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Organisation Advice For Your Qur'an Reading

Thursday, 4 August 2011

In the name of God, Compassionate, Merciful بسم الله الرحمن الرحيمِ | Peace be with you السلام عليكم

Quran Organiser & Planned Reading
Organising your Qur'an reading time needn't be time consuming, nor is it a chore you can flip through. With a little motivation and personalised tools, you'll have your own Qur'an planner and guide in no time. Like I do.

(I feel I ought to apologise for the shoddy photography - it was late, my camera committed suicide and I was too far from my usual workplace to obtain a professional look. But, it's me and well, you-know-me.)

In Islamic tradition a Muslim needs to 'gather themselves', to phase out of the material and into a realm of religious aura, to be mentally ready to read Qur'an, the Word of God. The physical preparations go without saying: wudhu, a studious environment, smart clothing and a distraction-free Qur'an-zone (your garden).

But, now that the Glorious Qur'an is in your hands, what do you do with it? Where do you start and how do you stop?

Buy yourself a couple of project books. Get one A4 (30cm) for lengthier tafsir notes and one A5 (15cm) for memorable quotes. Mine above are bound by plastic and separated by coloured tabs, which does make a difference in how I learn. I learn by colour (mostly) - green is for Arabic, blue for law and red for the shorter important quotes or "mind-mapping" diagrams.


By creating a purpose-built Qur'an guide it's easier to study each chapter (surah) . Like any university assignment, a project book allows space for messy research, to link themes and writing focused questions to be answered later by Allah. In due time, your writing becomes more compact, jotting down only key verses or Arabic linguistics that friends can discuss at the next halaqah (studious gathering).

I have a method of SMT: Studying, Memorising, Teaching. I will read a Qur'an chapter as many times as possible to understand it word for word in Arabic and English. I then make detailed notes (also color-co-ordinated) following The Tafsir scholars: Ibn Kathir, Ibn Abbas and classical Arabic teachers. And once I'm equipped and have permission (ijazah) I teach little people the basics of that chapter. A triple session through each verse therefore drives home the message and meaning of Allah's words.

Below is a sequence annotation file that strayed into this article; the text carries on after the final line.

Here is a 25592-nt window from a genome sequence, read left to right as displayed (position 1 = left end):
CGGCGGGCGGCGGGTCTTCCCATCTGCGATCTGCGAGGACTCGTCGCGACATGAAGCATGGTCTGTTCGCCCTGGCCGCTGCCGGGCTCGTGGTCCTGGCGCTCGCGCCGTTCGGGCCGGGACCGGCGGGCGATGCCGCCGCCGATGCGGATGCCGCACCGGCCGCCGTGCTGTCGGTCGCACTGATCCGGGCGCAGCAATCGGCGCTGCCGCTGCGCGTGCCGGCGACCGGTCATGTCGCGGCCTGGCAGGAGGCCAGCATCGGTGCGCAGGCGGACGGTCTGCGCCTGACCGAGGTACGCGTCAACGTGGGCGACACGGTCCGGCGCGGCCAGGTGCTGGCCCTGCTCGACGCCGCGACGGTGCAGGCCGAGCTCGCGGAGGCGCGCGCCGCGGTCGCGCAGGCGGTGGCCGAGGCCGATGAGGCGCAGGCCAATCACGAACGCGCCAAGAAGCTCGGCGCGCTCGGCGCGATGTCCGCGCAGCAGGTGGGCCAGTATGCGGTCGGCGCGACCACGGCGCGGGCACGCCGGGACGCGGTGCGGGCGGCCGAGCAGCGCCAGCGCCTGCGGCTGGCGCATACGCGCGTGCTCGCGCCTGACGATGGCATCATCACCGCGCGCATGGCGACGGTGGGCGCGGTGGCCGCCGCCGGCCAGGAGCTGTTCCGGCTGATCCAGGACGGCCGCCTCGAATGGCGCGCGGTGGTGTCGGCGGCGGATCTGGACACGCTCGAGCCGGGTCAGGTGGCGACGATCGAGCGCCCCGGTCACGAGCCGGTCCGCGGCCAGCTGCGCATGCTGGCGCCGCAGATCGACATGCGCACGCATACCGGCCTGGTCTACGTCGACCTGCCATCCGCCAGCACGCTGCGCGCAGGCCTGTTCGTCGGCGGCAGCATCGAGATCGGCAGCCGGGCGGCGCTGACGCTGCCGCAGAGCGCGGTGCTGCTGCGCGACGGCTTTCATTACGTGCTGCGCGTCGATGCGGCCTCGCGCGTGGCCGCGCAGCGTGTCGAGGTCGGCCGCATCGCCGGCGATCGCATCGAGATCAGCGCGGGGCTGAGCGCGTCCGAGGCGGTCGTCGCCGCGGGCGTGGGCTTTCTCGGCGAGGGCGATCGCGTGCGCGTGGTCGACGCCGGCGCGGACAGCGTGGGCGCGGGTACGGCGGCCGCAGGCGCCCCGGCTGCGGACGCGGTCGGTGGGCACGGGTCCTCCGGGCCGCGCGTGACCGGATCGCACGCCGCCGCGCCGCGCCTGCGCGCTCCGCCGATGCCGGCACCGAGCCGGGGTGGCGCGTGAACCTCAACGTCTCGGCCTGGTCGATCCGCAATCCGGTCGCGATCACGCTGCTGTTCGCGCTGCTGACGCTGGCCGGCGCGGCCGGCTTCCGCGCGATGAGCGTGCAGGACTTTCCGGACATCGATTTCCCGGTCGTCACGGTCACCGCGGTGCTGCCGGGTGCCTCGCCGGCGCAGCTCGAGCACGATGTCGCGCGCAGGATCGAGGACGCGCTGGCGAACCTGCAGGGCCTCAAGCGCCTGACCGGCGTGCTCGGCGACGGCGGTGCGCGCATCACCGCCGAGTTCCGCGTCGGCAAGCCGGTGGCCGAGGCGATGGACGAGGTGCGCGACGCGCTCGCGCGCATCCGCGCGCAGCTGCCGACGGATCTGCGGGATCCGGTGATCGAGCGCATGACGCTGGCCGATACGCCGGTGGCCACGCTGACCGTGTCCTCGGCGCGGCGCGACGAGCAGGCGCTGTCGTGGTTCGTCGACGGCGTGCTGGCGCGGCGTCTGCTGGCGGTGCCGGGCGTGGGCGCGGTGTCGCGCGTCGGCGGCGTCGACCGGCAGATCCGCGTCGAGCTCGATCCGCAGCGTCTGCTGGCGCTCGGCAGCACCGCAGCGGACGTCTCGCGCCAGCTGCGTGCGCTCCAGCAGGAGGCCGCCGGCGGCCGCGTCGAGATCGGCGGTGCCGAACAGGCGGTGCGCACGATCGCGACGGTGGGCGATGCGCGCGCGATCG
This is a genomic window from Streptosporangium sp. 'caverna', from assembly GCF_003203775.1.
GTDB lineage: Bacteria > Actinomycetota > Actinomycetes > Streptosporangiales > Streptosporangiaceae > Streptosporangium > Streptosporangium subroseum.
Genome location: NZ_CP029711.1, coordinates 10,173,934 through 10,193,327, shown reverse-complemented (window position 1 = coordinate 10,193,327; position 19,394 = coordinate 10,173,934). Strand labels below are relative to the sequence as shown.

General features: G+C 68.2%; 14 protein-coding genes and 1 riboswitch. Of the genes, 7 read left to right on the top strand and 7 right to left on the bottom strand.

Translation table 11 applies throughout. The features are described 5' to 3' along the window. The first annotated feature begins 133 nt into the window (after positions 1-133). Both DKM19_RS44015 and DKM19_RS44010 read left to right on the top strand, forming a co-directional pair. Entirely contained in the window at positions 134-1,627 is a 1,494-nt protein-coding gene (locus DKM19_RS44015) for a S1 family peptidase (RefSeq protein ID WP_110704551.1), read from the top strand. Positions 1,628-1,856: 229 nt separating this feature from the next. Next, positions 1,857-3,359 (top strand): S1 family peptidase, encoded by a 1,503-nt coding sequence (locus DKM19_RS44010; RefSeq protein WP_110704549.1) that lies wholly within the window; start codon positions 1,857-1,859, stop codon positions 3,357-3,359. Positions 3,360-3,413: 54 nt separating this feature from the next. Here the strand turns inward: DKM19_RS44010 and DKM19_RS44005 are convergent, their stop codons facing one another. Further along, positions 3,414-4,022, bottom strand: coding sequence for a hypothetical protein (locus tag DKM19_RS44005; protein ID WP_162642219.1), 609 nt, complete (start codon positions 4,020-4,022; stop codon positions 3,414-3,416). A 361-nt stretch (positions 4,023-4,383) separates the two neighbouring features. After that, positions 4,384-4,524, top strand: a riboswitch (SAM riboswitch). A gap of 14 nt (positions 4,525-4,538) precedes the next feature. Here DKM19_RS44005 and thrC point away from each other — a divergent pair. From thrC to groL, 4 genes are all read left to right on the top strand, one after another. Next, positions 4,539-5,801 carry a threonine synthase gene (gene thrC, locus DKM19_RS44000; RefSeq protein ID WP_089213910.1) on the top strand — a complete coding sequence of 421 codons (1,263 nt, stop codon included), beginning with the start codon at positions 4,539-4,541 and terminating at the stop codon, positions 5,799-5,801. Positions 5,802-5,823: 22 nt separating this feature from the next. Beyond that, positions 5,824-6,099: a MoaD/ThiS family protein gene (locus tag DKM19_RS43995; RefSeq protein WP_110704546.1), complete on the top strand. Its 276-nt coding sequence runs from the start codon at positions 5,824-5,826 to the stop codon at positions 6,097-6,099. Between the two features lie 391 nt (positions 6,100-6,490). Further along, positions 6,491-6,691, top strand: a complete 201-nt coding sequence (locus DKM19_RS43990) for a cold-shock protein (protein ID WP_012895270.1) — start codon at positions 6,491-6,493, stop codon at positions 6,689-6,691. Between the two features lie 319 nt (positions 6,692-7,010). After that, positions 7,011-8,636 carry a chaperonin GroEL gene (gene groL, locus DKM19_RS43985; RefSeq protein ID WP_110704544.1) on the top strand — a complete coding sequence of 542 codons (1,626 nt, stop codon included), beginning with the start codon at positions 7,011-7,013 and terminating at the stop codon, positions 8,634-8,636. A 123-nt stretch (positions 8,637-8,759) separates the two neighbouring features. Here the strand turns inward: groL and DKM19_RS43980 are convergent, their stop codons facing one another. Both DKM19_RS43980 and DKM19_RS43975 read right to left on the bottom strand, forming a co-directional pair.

I organised my Qur'an too. I have no remorse making notes in an English Qur'an translation but I am fairly kind to my Hajj copy of the Qur'an (thanking you king Abdullah). Making notes in pencil along the margin reminds me of a correlating ayat (verse) from another page and I will often mark the differences in script (Hafs, Warsh, Uthmani etc). Usually, underlining a word is enough to recall a favourite Qari's thundering or melodic recitation.

Taking the Qur'an organisation a step further: I split the holy Book by volume ('juz) using clear plastic sticky notes (they don't tear the page or bend). Don't bother with bookmarks unless they're thin and made of fabric. Again, for practical organisation sticky tabs are more efficient than finding the index and searching through page headings, or folding over a corner only to forget it and spoil the print quality. Chapter 89, 30th volume? Boom, there it is.

I also marked all 14 places that require a Muslim to prostrate on recitation (from the top, not shown), and highlighted prophetic prayers which I can show a newbie Muslim. Sorted.

Analysing Surah Nasr, Victory. Don't judge me, I was 17

Oh, one more thing. In my original Qur'an tafsir notebook I collected all appropriate research before commencing dedicated study. (Dedicated-ish). This means that even if your notes aren't in order, they're not scattered. Print out the list of Qur'an chapters (suwar) to tick off as you analyse them each.

Use the blank pages at the end of your notebook to mark out or print a blank table that you can fill in with newly learnt Arabic words. In my early stages of learning I noted the repeated words from a Qur'an chapter so as to be familiar with their usage (aladhi, sudhoor, ta`maloon/ya`maloon). Starry stickers are for grown ups too so go ahead and reward yourself with a coloured dot after meeting each Qur'anic goal.

Practicing is your greatest tool therefore whatever your aim - memorisation, high quality tajweed or scholarly interpretation, do not give up. Be consistent, begin with the earliest tafsir, read the Qur'an every single day and get your studies checked by a qualified teacher.

Zaufishan | spreading light

More:
Killing Your Back To Read Qur'an? Get A Floor Chair
Analysing Surah Al-Mulk
Qur'an Extracts: Waqi`ah
How To Read A Qur'an
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wasi daniju said...

Just the organisation of this could take me the whole of Ramadan to achieve - thanks for the inspiration and detailled notes.  It's highly likely I'll be in touch with questions once I actually start getting myself properly sorted...

Sara said...

You have inspired me to study my Book, and also my Prophet more closely. Jaz.
Sara

Yuli Husnil said...

Jazakillah khair dear sister,
So grateful that Allah let me stop by to this blog. Hopefully I can follow your advise and may Allah add more credit for your account to jannah. amiiin
-Yuli-

Frank James said...

very inspiring. this is a task I would like to take on. I' gonna need more supplies :-)

Raihanah said...

MashaAllah you are super organize! I love it. I wish I had so much time to compile and stuff but hey this is mashaAllah really beneficial for future reference. BarakAllahu feeki ukhti

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